There are good signs in Eastern Europe although I am very disappointed that Slovakia and the Czech Republic got rid of their flat taxes, but there are still flat taxes in a lot of other countries. Even Germany is being semi-sensible about controlling the growth rate of spending. I’m not optimistic in the long-run for them, but nonetheless; they’re at least being a ‘don’t statist’ as opposed to a ‘reckless statist’.
Let me just close up by saying what should be done in a very obvious way. When I say what should be done, obviously it’s very easy for all of us as libertarians to say well government at most should be 2 or 3% of GDP, because for much of Western history, government spending was less than 10% of GDP. All through the Golden Century between the end of the Napoleonic wars and World War l, government in the western world was a very tiny fraction of economic output. So it’s very easy for us to say, well let’s go down to that level and then of course we argue amongst ourselves whether we could get it down to zero.
I remember I used to be the left-winger in George Mason’s Economics Department. The other graduate students would yell at me when questioned the privatization of defense. They all thought I was a sadist.
Everyone else thinks I’m a crazy libertarian, so I like being in rooms like this because I feel sort of in the mainstream. But what is it that we actually need to do? Not our fantasy world, but what is the minimum that actually needs to happen to make progress? Well, that should be very simple: you restrain the growth of spending so that it grows slower than the private sector. That’s actually all that needs to happen to achieve success because what you’re doing if government is growing slower than the private sector; you have this virtuous cycle where the numerator and denominator of this government spending as a share of the GDP is going to improve.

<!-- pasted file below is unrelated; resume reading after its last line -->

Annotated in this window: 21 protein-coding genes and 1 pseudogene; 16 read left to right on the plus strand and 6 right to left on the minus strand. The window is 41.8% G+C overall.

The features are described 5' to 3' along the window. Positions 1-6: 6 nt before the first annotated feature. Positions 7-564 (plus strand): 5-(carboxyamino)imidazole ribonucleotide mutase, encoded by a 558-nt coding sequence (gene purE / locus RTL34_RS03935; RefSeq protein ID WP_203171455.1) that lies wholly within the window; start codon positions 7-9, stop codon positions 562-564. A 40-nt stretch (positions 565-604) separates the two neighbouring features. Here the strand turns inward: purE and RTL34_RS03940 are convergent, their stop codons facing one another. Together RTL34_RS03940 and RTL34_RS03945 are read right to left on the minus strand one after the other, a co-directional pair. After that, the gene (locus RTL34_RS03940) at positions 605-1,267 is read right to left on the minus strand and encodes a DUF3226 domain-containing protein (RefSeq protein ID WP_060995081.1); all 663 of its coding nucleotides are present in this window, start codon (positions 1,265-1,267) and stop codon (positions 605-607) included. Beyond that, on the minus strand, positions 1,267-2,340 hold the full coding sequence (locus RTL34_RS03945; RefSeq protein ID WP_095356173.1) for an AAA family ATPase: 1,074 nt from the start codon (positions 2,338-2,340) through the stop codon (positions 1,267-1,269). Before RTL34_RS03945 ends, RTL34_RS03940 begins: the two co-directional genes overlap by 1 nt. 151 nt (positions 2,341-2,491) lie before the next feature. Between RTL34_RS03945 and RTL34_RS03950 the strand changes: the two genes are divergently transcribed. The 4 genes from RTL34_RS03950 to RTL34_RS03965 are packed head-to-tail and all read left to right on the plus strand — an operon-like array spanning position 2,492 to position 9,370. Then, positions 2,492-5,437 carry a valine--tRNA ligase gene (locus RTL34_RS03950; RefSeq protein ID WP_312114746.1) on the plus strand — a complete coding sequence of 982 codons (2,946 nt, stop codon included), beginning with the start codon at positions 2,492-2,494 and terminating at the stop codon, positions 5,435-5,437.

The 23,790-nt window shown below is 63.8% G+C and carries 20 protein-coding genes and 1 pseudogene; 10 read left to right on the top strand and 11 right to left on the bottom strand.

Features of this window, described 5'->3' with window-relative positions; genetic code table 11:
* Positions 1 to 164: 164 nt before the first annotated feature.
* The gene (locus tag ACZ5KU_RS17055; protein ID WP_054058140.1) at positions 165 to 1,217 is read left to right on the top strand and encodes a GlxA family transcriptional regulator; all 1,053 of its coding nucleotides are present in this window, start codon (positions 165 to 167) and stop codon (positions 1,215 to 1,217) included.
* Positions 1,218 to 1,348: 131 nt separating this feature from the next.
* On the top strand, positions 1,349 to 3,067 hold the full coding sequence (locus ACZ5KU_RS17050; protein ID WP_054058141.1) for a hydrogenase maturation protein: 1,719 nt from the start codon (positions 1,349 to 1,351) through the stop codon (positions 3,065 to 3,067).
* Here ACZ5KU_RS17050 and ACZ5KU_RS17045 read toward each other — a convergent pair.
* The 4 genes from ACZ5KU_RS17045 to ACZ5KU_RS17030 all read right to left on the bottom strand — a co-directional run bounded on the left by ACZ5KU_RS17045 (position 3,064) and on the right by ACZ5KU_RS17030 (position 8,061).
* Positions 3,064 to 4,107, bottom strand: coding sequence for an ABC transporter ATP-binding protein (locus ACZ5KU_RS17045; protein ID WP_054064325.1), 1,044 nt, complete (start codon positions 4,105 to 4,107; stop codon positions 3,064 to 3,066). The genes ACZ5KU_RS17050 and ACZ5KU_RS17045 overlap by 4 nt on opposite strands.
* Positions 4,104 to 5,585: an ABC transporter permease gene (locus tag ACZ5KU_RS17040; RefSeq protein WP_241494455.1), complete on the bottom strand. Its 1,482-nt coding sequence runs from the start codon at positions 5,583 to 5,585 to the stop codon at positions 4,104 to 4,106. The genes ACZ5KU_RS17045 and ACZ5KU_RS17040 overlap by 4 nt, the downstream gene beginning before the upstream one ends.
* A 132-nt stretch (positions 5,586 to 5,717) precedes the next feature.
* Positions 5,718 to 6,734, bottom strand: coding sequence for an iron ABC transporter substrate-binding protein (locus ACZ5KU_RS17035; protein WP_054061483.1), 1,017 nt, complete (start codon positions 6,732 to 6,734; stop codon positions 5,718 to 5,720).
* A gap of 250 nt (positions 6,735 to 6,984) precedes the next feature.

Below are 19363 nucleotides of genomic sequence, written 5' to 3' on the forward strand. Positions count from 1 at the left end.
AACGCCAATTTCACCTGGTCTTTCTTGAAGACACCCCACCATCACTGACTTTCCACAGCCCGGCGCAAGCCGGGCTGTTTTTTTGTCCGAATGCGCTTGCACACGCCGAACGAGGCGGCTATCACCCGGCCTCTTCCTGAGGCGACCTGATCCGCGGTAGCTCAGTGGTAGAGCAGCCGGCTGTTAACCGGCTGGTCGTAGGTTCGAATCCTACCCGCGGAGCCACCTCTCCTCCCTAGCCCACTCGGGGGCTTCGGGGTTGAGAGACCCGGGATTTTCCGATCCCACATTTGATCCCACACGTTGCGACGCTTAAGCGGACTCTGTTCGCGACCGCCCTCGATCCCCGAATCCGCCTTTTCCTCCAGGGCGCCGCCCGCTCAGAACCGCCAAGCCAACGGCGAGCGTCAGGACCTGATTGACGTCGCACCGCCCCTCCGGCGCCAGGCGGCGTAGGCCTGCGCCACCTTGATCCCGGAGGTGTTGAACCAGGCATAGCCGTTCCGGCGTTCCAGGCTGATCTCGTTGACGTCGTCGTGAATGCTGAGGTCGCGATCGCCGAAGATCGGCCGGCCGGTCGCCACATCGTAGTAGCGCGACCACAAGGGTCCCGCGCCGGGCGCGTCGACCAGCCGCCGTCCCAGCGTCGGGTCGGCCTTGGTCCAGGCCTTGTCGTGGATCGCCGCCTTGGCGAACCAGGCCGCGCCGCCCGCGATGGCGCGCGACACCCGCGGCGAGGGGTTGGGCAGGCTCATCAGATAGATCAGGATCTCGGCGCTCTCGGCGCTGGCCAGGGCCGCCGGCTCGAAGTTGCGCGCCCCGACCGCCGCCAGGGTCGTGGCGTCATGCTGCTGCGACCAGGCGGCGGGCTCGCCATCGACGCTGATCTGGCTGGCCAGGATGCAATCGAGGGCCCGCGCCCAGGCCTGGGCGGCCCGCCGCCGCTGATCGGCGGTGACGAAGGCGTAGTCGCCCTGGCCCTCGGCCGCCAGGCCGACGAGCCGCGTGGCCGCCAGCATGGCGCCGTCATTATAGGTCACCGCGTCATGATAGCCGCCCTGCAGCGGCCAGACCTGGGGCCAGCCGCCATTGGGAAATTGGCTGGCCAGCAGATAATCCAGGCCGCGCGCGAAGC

And so while my friend Art Laffer is famous for the Laffer curve, I’m trying to make myself famous by something called Mitchell’s Golden Rule. And I’ve actually seen people starting to write about this, so my shameless efforts of self-promotion are starting to work!
This is very simple; the definition of good fiscal policy is that the private sector should grow faster than the government. That’s the glass half full way of saying it, and if you like the glass half empty approach, the government should grow slower than the private sector.
But basically it’s all about trend lines, the reason that Greece got in trouble is government for decades was growing faster than the private sector. Whereas if you look at Hong Kong and Singapore, it’s the other way around, or at least government isn’t growing faster than the private sector. They’ve been stable at about 15 to 20% of GDP for decades. But that’s really all that has to happen.
Yes, it would be great to cut government spending! But, when we’re talking with politicians, who of course are allergic to any kind notion of dramatic radical reform which is of course what makes the House of Representatives vote for the Ryan Budget, so noteworthy I think. But most politicians don’t want to do dramatic reforms even when they’re staring in the face of a potential fiscal crisis.